The 12dB/Oct lowpass filter is a completely different story! This is nothing like the datasheet! Instead, Oberheim have used the chip to implement a 2 pole state-variable filter. Stage 1 is only used to mix the signals. This is usually done with a differential op-amp, but they’ve saved one amp by doing it like this. Stages 2 and 3 are the actual filter poles, and Stage 4 is unused. I think the fact that they haven’t got a proper differential amp accounts for the extra-complicated feedback and resonance paths, but I’m not sure. Given that this is a state-variable filter, it should also produce a highpass and a bandpass response, but these aren’t used here. It’s a pity, as that would have set the OB-Xa apart from the competition.

Elka Synthex Multimode Filter (LP/BP/HP)

The Elka Synthex has probably the most sophisticated filter circuit built on the CEM3320 to ever have been used commercially. It uses analogue switches to reconfigure the circuit and provide a variety of responses. The Oberheim OB-8 that followed the OB-Xa did something similar, but only provided the 12dB and 24dB lowpass reponses that the OB-Xa had.


I’ve left out some of the Freq CV input circuitry, which includes a CV mixer and some other components to allow an inverted filter envelope.

The filter looks pretty complicated at first sight, but once you break it up into its consituent units, it isn’t so bad. The first two stages both include a pair of analogue switches to enable them to switch between lowpass and highpass responses. For each stage, with the switches open, it’s highpass, closed it’s lowpass. The other switches select one of two output points, either after the first two stages, or after all four. Three switches are used for this to allow some adjustment of output and feedback resistances. The overall structure is shown below.


This structure can provide various responses, of which the four below are implemented in the Synthex.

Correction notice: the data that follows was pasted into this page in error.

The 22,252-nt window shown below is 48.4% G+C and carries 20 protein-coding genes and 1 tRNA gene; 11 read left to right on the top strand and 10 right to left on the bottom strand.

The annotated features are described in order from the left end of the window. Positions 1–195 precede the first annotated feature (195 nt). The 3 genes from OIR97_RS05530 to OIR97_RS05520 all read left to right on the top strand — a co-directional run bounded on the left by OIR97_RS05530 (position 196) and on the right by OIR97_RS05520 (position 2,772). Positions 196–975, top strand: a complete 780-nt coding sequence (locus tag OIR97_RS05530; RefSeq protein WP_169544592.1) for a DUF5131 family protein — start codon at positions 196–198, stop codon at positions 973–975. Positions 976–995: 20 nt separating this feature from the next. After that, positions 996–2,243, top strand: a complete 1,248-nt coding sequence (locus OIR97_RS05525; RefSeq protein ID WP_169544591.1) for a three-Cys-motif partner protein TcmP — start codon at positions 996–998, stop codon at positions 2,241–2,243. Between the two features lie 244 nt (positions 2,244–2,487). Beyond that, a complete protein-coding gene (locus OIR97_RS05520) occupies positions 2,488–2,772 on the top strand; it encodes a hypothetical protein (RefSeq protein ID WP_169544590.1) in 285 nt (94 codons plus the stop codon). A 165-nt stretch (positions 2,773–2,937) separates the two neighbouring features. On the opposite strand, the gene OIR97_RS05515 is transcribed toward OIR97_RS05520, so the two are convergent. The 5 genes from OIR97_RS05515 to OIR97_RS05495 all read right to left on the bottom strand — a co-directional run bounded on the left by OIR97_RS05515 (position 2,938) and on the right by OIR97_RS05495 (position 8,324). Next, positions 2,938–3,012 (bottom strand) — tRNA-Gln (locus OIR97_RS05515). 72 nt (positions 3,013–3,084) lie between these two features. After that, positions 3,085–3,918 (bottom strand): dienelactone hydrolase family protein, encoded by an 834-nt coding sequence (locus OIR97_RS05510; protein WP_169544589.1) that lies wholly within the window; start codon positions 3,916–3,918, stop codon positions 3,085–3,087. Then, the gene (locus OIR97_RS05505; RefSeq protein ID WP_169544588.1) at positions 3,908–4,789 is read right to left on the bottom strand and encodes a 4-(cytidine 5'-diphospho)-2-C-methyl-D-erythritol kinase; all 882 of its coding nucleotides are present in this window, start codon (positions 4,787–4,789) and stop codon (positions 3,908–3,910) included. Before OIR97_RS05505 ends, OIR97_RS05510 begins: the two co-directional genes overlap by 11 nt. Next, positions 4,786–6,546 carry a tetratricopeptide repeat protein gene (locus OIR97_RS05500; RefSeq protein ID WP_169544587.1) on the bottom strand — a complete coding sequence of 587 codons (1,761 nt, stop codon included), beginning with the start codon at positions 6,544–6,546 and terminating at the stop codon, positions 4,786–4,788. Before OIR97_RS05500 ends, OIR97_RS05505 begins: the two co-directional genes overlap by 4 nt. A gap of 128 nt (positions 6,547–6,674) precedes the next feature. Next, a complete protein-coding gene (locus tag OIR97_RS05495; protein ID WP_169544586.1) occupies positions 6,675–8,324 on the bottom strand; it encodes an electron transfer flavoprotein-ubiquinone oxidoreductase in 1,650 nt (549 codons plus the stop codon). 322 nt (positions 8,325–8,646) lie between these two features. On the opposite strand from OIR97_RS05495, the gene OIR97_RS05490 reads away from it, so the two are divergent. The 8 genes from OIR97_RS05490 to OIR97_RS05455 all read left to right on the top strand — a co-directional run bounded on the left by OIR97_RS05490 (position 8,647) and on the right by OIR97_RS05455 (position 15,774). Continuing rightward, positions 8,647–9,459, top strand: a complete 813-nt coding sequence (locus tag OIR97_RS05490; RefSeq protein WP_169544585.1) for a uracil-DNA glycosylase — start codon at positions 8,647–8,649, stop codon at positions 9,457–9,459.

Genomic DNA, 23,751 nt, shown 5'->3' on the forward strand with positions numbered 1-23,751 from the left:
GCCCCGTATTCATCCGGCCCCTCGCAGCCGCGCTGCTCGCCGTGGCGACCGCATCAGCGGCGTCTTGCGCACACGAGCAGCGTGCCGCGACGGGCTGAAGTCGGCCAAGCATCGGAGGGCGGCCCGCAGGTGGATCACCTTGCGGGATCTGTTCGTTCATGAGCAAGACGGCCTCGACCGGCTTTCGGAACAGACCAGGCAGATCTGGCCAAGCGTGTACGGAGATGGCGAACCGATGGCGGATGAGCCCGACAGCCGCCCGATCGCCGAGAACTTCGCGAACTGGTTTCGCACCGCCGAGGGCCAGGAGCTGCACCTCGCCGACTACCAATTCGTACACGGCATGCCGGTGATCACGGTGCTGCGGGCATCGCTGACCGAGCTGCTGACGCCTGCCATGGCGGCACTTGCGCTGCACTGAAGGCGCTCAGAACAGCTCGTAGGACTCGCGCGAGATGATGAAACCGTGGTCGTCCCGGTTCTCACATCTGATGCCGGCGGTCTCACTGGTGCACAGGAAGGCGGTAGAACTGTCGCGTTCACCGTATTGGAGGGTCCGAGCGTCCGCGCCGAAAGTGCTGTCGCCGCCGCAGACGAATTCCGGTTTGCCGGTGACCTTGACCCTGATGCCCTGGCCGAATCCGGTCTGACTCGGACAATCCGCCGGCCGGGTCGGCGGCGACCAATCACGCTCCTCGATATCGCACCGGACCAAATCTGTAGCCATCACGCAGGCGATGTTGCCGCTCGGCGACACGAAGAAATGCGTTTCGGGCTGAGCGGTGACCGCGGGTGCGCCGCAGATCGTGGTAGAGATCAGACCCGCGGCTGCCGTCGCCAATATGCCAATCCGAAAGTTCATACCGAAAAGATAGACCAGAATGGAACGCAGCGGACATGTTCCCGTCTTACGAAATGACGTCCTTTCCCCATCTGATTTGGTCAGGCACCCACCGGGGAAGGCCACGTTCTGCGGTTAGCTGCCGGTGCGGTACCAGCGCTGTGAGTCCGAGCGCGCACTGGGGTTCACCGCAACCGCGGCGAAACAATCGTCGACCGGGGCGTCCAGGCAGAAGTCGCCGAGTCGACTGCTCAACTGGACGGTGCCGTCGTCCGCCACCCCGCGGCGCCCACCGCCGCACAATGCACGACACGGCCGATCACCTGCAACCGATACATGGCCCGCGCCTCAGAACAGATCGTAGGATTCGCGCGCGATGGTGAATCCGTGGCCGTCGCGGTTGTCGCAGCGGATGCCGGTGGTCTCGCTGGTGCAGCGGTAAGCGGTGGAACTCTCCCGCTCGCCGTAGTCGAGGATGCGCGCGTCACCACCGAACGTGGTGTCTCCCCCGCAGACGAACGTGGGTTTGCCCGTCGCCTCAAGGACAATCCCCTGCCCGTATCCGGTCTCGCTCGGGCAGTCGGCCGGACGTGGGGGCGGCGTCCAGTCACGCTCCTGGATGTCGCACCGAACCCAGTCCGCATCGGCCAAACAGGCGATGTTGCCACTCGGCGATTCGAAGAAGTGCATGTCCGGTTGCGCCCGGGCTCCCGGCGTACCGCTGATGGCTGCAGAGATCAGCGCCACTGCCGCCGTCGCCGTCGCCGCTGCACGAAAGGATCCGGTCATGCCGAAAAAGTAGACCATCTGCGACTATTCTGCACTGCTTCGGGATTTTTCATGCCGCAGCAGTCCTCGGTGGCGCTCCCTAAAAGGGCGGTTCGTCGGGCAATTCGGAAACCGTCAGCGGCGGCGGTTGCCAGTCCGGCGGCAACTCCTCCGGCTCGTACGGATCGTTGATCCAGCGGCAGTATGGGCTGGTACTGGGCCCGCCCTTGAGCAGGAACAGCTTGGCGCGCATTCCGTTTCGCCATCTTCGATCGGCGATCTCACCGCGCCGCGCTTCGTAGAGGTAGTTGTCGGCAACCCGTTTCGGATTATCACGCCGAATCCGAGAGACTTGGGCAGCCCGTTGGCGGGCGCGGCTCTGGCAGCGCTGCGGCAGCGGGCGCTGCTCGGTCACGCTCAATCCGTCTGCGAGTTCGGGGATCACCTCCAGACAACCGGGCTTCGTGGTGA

Note that other configurations are possible that the Synthex doesn’t use. A 12dB lowpass filter could also be provided, as could a 18dB lowpass, combined with a 6dB highpass. Only the Oberheim Xpander/Matrix followed this direction to its logical conclusion.

Building these designs

Since I originally wrote this article, the CEM3320 VCF chip has been cloned as the AS3320. We have the AS3320 voltage-controlled filter chip available in the shop.

44 thoughts on “CEM3320 Filter designs

  1. Quoting your sentence above; ‘The datasheet makes what is actually a pretty straightforward circuit look really complicated.’

    So true. I’m coming to a point where I just re-draw some circuits before even trying to understand them. You can only set up so many memory buffers in your mind, and after that it becomes inhuman to go for more, and possibly even counter-productive.

  2. Thank you for this explanation. Can I clarify something?

    The switches above are labelled A, B, C, or D.

    Is it correct to assume that the three switches marked A operate together, the two switches marked B operate together and switches C and D operate separately from one another and switches B and A?

    So the truth-table is like this:

    A B C D
    24dB low pass 1 1 1 0
    6dB band pass 0 1 0 1
    12dB band pass 0 0 1 0
    12dB high pass 0 0 0 1

    1. Yes, there are four control signals, A, B, C and D. A and B operate multiple switches. C and D only operate a single one.